Today’s kitchen is the heart of the home, and the island is often the center of its activities.
A myriad of choices in design, materials and features allows you to marry beauty and function to best suit your individual setting and lifestyle.

 

Special details can make an islandYOUR DREAM ISLAND WISH LIST

 

Unless your space and budget will allow your island to become a continent, you will probably need to prioritize your wishes. The following questions can help you begin the process.


Do you want an unencumbered workspace that can double as a buffet area?

Are you willing to give up island counter space to gain a sink or cooktop?

Do you need casual seating? If so, for how many? What height(s) best suit your needs?

Do you want to maximize storage or are you willing to sacrifice some cupboard space to gain an additional appliance (e.g., a second oven or dishwasher, a microwave, a warming drawer, or an undercounter refrigerator)?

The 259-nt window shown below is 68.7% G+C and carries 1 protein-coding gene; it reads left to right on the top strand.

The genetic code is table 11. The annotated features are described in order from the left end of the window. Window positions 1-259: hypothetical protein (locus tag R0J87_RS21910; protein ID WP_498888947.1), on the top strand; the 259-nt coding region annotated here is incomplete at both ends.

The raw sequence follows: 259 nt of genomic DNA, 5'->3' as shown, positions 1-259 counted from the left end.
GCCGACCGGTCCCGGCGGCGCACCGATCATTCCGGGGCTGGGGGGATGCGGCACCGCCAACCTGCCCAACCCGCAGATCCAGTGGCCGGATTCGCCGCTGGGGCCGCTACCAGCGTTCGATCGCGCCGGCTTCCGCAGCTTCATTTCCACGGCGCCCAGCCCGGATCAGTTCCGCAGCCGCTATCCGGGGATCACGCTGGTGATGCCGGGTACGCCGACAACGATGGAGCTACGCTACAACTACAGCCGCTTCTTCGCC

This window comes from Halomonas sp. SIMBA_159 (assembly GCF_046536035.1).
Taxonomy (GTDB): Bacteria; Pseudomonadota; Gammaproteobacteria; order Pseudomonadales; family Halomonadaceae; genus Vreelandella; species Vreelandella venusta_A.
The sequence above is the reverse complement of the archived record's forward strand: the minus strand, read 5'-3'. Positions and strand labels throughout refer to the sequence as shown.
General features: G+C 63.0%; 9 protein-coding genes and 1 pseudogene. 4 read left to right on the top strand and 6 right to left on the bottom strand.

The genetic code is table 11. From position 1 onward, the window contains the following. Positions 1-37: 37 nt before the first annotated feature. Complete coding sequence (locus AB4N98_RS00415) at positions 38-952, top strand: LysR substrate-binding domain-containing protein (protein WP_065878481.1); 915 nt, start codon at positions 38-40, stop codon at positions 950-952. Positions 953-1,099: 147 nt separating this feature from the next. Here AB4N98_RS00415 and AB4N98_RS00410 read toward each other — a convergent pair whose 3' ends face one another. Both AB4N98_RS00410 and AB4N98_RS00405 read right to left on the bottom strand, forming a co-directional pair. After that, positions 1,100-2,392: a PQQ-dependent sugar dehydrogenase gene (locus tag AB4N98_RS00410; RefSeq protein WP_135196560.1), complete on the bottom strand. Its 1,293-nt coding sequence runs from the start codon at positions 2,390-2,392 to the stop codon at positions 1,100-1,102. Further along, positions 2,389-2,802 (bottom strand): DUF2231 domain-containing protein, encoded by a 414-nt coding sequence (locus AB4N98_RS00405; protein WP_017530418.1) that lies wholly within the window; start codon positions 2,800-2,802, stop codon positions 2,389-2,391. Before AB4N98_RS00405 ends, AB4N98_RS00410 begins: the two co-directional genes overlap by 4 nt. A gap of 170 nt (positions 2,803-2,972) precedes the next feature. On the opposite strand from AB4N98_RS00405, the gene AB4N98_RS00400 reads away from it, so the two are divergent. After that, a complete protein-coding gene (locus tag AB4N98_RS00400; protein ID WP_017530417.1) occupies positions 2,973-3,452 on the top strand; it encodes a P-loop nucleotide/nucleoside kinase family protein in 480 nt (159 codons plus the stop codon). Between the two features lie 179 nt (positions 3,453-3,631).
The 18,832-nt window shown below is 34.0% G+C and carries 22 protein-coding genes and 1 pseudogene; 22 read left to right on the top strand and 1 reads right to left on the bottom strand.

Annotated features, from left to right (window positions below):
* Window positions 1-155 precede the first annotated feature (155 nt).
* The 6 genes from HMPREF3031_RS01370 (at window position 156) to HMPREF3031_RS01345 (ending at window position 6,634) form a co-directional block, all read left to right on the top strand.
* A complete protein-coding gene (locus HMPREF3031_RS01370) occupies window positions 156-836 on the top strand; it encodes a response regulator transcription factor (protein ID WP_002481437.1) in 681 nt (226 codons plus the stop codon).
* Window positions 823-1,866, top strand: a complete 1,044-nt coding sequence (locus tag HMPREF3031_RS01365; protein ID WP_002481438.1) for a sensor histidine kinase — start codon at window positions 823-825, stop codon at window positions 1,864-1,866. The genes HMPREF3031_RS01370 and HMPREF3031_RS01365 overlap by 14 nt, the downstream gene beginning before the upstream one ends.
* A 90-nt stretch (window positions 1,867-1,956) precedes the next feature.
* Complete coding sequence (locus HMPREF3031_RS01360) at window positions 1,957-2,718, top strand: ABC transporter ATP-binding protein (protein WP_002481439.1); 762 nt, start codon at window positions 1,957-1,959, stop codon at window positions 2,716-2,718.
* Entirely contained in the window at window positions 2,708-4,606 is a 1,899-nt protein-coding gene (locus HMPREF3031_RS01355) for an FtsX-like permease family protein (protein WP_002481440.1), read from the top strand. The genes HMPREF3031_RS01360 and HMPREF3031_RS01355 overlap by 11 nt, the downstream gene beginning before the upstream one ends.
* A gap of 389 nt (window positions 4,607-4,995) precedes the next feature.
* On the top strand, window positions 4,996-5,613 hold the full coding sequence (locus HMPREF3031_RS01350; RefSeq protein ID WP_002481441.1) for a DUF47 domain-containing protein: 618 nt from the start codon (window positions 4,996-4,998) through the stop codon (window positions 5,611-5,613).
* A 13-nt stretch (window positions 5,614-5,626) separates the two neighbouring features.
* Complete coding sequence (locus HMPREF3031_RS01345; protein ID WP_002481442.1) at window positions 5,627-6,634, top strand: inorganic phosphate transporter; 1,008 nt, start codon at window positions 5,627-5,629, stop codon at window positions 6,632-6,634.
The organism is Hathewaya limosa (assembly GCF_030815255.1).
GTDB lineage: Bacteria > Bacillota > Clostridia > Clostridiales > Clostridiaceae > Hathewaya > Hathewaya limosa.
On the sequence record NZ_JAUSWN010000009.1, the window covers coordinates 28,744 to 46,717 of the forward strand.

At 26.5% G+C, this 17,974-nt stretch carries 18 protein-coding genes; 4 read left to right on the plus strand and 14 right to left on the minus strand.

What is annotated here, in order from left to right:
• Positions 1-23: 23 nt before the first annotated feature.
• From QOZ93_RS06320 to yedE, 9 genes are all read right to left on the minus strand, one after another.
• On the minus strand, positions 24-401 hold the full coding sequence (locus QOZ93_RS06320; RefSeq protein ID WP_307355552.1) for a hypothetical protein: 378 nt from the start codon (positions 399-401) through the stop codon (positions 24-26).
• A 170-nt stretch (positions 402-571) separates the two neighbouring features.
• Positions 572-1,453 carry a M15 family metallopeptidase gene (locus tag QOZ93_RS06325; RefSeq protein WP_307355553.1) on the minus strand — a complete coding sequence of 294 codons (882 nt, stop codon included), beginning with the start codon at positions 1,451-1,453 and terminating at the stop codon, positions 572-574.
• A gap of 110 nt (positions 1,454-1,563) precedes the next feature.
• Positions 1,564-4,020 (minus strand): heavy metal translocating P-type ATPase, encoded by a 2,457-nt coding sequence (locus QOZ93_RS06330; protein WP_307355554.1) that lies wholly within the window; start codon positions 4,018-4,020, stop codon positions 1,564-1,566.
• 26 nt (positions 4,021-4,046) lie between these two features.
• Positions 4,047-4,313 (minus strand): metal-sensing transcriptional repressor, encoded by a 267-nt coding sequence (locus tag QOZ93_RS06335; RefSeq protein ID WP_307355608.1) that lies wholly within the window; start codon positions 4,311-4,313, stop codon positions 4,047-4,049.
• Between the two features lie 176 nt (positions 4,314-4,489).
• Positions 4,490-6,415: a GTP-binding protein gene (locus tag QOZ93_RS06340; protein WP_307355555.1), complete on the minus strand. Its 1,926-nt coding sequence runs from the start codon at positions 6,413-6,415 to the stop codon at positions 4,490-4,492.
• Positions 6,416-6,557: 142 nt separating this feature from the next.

What types of storage will add the most convenience?
  Would you like a special drawer for spices or knives?
  A roll-out shelf for pots? A slide-out cutting board?
  A pull-out waste bin? Slots for baking sheets? Open shelves for cookbooks or displaying collectibles?

 

 

 

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Updated: Friday, April 26, 2013 4:30 PM